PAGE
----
It would take an extremely spoiled brat to demand a dollhouse like this. At a 8.5 million$ price tag, the Astolat Dollhouse is easily the most expensive miniature playhouse ever built. Having a museum-level build, the unique piece was created over a period of 13 years between 1974 and 1987.
Huge, isn’t it? Complete with a wizard’s tower, the dollhouse weighs over 800 pounds and is 9 feet tall overall with 29 rooms. If it were real life-sized, it would have been taller than many of the medieval castles. Elaine Diehl, the famed miniature artist of that time was the main man in charge of the construction of this masterpiece did not overlook any detail or level of sophistication available at that time. The interior and the exterior have been constructed to the highest standards of that time, and the exterior itself took a year to come to the final shape.
There are plenty of factors that contribute to the astronomical price of the house. It has a pure copper roof; Its wooden walls have been finished with papier-mâché and afterward sculpted to a rough faux stone finish that reminisces of the stone castles of the old. A few walls have a 3D effect for the viewers and others are removable or can easily be opened for a 360-degree viewing.
The dollhouse also comes with almost 30,000 miniature items that are part of the whole package. They are intricately made from real gold, silver and even the elusive material named lapis lazuli. Even this huge giant of a castle can only hold 10,000 of these miniature objects at a time, so I guess who buys this thing also needs a closet three time bigger than itself to store its spare toys!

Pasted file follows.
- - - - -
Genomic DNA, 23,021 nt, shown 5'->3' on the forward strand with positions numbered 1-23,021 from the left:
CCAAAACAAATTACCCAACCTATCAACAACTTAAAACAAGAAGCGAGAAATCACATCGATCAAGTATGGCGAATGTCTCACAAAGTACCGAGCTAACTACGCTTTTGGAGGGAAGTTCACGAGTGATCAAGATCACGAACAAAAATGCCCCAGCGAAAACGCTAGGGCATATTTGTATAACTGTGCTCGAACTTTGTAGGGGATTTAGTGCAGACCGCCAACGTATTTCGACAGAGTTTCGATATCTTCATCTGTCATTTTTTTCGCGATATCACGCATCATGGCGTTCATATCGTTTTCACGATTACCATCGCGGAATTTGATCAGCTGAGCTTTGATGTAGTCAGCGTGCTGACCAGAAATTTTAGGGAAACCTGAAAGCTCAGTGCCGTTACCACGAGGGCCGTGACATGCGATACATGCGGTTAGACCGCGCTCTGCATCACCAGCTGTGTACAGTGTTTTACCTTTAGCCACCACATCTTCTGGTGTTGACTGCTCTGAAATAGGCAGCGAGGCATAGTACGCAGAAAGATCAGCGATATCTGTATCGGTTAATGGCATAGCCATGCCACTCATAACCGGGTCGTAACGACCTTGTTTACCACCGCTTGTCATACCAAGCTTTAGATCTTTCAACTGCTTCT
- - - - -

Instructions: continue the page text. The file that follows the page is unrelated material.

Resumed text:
It has seven levels with stairways, halls, mirrors, tapestries, oil paintings and even fireplaces that eventually lead up to the top floor of the castle. The seven different sets of furniture are designed to reflect seven different eras that could have lived in the castle including Oriental, Spanish, Tudor, 18th century English, and Victorian. There is also an insane basement level that has Columbus room along with a wine cellar, kitchens, and the armory. The bottles in the cellar all contain real alcohol. In words of the great thinker Chandler Bing, “Could it BE anymore insane?” Dolls must get really high down there! The dining rooms have silverware costing about 5,000 $.
The fourth level is the most interesting with a complete collection of miniature books in a library that can actually be read under a magnifying glass. It also has a deaf-leaf secretary desk worth 2,500$, an ornate fireplace and some hand-stitched tapestries. The bathroom has a marble-lined floor with real toilet paper. I am not sure the lords and ladies of that era were accustomed to this dry habit of toilet papers, though.
Overall, I think the maker gets some credit here as it is not just a dollhouse where Rothschilds children can play snob games. It is actually one of the best miniature structures in the world. It is a massive feat of construction and art to make it so much beautiful and carefully designed. Although it looks comical, it will leave you absolutely speechless. It is an architectural marvel to say the least. It is currently on display at Columbus Circle that is a shopping mall in Manhattan’s Time Warner Center. It will soon be shifted back to Tee Ridder division of the Nassau County Museum of Art in New York where it is originally based. Something this ridiculously exorbitant and apparently useless takes flak from people, but it is such a beautiful castle that that many people remain in awe of it.
I guess Mark Zuckerberg could buy it for his daughter Maxima in a flash.